Dayrat B. & Gosliner T.M. 2005. Species names and metaphyly: a case study in Discodorididae (Mollusca, Gastropoda, Euthyneura, Nudibranchia, Doridina). Zoologica Scripta 34(2): 199-224. DOI:10.1111/j.1463-6409.2005.00178.x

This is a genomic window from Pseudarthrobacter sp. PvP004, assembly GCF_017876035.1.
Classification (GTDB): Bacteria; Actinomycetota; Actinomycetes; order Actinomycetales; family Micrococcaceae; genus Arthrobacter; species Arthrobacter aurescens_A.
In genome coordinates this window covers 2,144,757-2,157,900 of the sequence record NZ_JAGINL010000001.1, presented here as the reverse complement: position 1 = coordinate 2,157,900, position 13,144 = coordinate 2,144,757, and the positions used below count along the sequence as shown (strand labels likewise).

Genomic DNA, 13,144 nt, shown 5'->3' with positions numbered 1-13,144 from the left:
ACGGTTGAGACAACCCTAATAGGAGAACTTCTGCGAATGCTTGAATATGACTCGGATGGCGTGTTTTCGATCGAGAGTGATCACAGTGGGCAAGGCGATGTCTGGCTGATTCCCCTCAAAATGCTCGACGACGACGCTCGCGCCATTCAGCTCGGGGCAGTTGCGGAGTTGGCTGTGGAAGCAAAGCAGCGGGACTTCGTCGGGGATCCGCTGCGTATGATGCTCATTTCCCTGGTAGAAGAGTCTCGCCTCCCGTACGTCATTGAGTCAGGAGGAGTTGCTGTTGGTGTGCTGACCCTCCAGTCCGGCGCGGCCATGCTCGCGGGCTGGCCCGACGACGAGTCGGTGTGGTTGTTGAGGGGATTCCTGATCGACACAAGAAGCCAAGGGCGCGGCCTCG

Absence of resolution in phylogenetic trees, or metaphyly, is a common phenomenon. It mainly results from the fact that each data set has its own limit and can hardly be expected to reconstruct alone an entire hierarchy. Because metaphyly helps point out which regions of a tree merit further investigation, one should not avoid metaphyly but rather should try to detect it by addressing carefully node reliability. In this paper we explore the implication of Inetaphyly for species names. We present a phylogenetic analysis of Discodorididae (Mollusca, Gastropoda, Nudibranchia, Doridina), with an emphasis on relationships among species of Discodoris and its traditionally close 'allies' such as Peltodoris and Anisodoris. We demonstrate that some species must be transferred to different discodoridid subclades with which they share synapomorphies, but that many species form a metaphyletic group At the base of Discodorididae, and therefore cannot be placed in any taxon of genus level. We demonstrate that the current International Code of Zoological Nomenclature does not allow taxonomists to handle this situation because it requires selecting a taxon name of genus rank for every species binomial. Then we evaluate the results provided by new forms of species names, both in a rank-based system, such as the current nomenclature, and a rank-free system. All solutions considered would cause radical changes to the 'spirit' of the current ICZN (and, by extension, to the other current codes). In a rank-free system of nomenclature, such as the PhyloCode, the best result is obtained with an epithet-based form that does not mention supra-specific relationships. Under this method, official species names would take the form 'boboliensis Bergh, 1877', although page numbers and letters can be added for uniqueness purposes. Taxonomists would then be free to add supra-specific taxon names in 'common' species names, such as Discodorididae boholiensis Bergh, 1877 or simply Discodorididae boboliensis. Here we wish to stimulate discussion of a problem that we believe merits wide debate: absence of resolution in phylogenetic reconstruction and its impact on species nomenclature.
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